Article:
Ho
  • by pembo13 ( 770295 ) on Saturday October 21, 2006 @02:45AM (#16526507) Homepage
    One can only hope that tax and patent lawyers turn on each other and simply self destruct. Maybe then we can make up for the past few decades of apparent non accelerating advancement.
  • A Good Thing! (Score:5, Insightful)

    by Cylix ( 55374 ) on Saturday October 21, 2006 @02:45AM (#16526509) Homepage Journal
    Finally, someone was dumb enough to rock the patent boat silly.

    Granted, these will probably be killed due to certain issues... like aformentioned blurb mention.

    However, it might just be enough to get more people /read common man/ to take notice that something is just a bit wrong. Unfortunately, I don't forsee any great changes to come until wealthy men start losing out to those less fortunate. A good ol' fashioned robin hood approach to the matter could very well upset things just enough to make some real changes.

    I will make it quite simple. Rich people don't care if poor get poorer. Rich people don't care if they lose wealth to other rich people. Rich people do care if they lose wealth to poor people. You just can go around upsetting the natural balance of things.

    Yes, over the top a bit and a bit absurb, but I think I can get a few people behind my new campaign slogan.

    Vote Cylix 2008!
  • What the...? (Score:5, Insightful)

    by Kuroji ( 990107 ) <kuroji@gmail.com> on Saturday October 21, 2006 @02:46AM (#16526513)
    Okay, so let me get this straight...

    The gaming industry doesn't want me to make backups of my game to keep the disk from being scratched by overuse. It's infringement after all.

    The recording industry won't let me put my tunes on a mix CD because that's a type of infringement too.

    Now the government is going to ensure that I'm going to have to go to certain places to file my taxes this year because otherwise that's a different kind of infringement, patent infringement - and it doesn't matter if I read the law myself and saw that this is possible, because some tax firm in the middle of Texas came up with it as soon as the law was passed?

    Enough is enough, already!
  • Oh that's it! (Score:5, Insightful)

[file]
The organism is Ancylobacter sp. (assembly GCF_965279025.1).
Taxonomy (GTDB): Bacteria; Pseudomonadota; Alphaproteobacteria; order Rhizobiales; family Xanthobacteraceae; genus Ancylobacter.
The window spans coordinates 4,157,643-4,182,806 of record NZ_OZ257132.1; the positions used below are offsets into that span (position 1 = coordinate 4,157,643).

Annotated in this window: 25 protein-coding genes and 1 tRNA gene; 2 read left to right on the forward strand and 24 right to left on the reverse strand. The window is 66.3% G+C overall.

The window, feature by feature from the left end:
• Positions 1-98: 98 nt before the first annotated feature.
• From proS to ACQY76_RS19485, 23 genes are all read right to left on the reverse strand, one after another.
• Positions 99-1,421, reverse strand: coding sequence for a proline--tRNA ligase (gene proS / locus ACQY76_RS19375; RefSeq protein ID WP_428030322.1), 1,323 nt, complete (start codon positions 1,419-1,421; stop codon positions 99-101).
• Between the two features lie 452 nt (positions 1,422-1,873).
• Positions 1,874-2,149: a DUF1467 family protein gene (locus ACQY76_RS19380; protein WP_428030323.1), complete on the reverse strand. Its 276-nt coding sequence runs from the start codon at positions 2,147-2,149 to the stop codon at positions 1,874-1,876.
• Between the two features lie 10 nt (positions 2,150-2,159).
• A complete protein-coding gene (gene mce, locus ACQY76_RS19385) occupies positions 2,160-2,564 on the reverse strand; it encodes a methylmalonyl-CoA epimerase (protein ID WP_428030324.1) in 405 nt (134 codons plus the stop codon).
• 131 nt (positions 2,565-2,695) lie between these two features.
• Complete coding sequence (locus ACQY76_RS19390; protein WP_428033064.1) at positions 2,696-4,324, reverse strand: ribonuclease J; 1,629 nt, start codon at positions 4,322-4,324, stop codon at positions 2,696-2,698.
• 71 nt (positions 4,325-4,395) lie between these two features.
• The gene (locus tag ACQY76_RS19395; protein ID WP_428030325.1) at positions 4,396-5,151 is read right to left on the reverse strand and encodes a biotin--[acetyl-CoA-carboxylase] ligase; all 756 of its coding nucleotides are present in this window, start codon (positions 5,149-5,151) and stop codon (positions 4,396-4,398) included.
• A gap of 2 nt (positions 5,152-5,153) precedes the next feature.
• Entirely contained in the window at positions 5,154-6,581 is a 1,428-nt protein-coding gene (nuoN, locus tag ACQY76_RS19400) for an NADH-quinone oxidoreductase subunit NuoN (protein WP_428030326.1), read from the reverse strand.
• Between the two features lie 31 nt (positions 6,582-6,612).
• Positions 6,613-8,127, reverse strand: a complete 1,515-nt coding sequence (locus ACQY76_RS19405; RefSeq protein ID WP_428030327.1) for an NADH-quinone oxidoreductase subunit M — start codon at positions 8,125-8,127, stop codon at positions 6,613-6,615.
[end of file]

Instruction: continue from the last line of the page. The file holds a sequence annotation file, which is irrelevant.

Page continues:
by erroneus ( 253617 ) on Saturday October 21, 2006 @02:47AM (#16526517) Homepage
    I'm filing my patent on looking both ways before crossing the street. Oh yeah, and a patent on not getting a traffic citation by not speeding.

    How can you patent a business method on following the law? Let's forget for a moment how ridiculous a patent on business methods are in the first place.
    • Re:Oh that's it! (Score:5, Interesting)

      by pipatron ( 966506 ) <pipatron@gmail.com> on Saturday October 21, 2006 @05:53AM (#16527145) Homepage

      "How can you patent a business method on following the law?"

      Easy. It's done all the time with the law of nature, so why not with the other laws? It's even more justified to patent following this law, since it's something that we have written by ourselves. Something that should not be justified, is to patent facts, like they do in science like physics and medicine.

      • Didn't you get the memo sent out at the beginning of the previous century?

        There are no laws of nature, so your analogy fails.
  • Obviousness test (Score:5, Interesting)

    by Alain Williams ( 2972 ) <addw@phcomp.co.uk> on Saturday October 21, 2006 @02:55AM (#16526543) Homepage
    It strikes me that there is a simple obviousness test here: If shortly after a new tax law comes out several people start using the same/similar tax dodge then this is good evidence that the dodge is obvious to a reasonable tax accountant.

    If, however, a tax dodge only comes into use several years after the tax law, then I would agree that the dodge was not obvious.

    Having said that I still don't think that there should be patents on things like this, but that is another matter.

    • by Qadesh ( 998988 ) on Saturday October 21, 2006 @03:11AM (#16526589)
      I don't know - if the tax dodge was obvious to the skilled accountant you would think it would be obvious to the skilled tax law draftsperson
      • Re: (Score:3, Insightful)

        by sjames ( 1099 )

        I don't know - if the tax dodge was obvious to the skilled accountant you would think it would be obvious to the skilled tax law draftsperson

        Too bad there are so few of those in Congress. If a CEO signed without reading as often as Congressmen vote without reading, he would end up in jail. Congress also has a habit of 'patching' existing legislation which is itself a patch to a patch. When they do that, they apparently never bother to look at what will result when the patches are applied in order.

        Put

    • Re:Obviousness test (Score:4, Interesting)

      by vxvxvxvx ( 745287 ) on Saturday October 21, 2006 @03:13AM (#16526601)